REDUCING rural crime and cracking down on boy racers who gather in car parks will be the main priorities for Lyme Regis police this year.

Lyme Regis Safer Neighbourhood Team (SNT) has released its list of priorities for the new year following a number complaints from members of the public.

The main two causes of the complaints the SNT has received have been an increase in thefts and burglaries from rural locations, and groups of boy racers who congregate in local car parks during the night.

PC Kirsti Ball, head of the Lyme Regis Safer Neighbourhood Team, said: “The anti-social behaviour of cars gathering comes in fits and starts, and it is now picking up again.

“What usually happens is that boy racers congregate in their cars at car parks, such as the Holmbush Car Park, and because there is such a lot of them, the noise they make, whether it be from playing music, shouting or talking and the noise from their exhausts on their cars, carries to the nearby houses.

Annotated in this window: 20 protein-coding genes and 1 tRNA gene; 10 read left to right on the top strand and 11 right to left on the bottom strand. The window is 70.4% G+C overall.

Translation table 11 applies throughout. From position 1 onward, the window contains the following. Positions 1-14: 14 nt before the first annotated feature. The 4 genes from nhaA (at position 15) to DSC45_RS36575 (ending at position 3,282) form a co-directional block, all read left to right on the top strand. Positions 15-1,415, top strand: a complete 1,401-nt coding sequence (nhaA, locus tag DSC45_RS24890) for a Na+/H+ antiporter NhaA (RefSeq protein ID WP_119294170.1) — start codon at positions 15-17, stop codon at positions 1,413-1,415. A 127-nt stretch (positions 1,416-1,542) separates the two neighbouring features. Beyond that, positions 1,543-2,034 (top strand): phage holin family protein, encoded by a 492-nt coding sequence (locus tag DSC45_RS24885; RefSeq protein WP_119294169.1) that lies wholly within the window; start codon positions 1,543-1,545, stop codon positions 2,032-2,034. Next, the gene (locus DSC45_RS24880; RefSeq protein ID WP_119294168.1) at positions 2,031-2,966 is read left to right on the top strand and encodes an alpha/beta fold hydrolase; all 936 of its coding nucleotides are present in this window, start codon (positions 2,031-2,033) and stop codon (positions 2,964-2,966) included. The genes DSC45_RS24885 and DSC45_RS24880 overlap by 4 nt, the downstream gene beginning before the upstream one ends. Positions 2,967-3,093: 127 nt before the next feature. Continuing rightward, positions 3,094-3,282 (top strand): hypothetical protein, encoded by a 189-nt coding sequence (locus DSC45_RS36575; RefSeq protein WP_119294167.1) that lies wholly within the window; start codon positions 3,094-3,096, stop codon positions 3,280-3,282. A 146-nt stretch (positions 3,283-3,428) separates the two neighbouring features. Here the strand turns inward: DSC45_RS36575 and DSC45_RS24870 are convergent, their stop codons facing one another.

“We will be coming down on them by stepping up the patrols.

“We have got a noise monitoring system for the exhausts to check the noise they make is within the legal limit, and if they are above we will deal with them.”

The team, which also covers Charmouth, Thorncombe and Marshwood, will increase patrols to try and reduce alcohol-fuelled anti-social behaviour in the town.

Anti-social driving in and around Lyme Regis and its residential estates will be targeted by officers, following multiple complaints from concerned residents about motorists speeding through estates when children are nearby.

They will work closely with neighbouring forces and increase high visibility patrols in vulnerable rural areas to try and deter thieves from stealing in countryside locations.

Police will visit victims of crime to provide security advice and increase awareness of crime in the area, and will talk to members of the public to inform them of the steps they can take to reduce the risk of becoming a victim of crime.

PC Ball added: “We will be stepping up patrols in the more rural areas and also visiting people in their homes to advise them on security measures they can take.”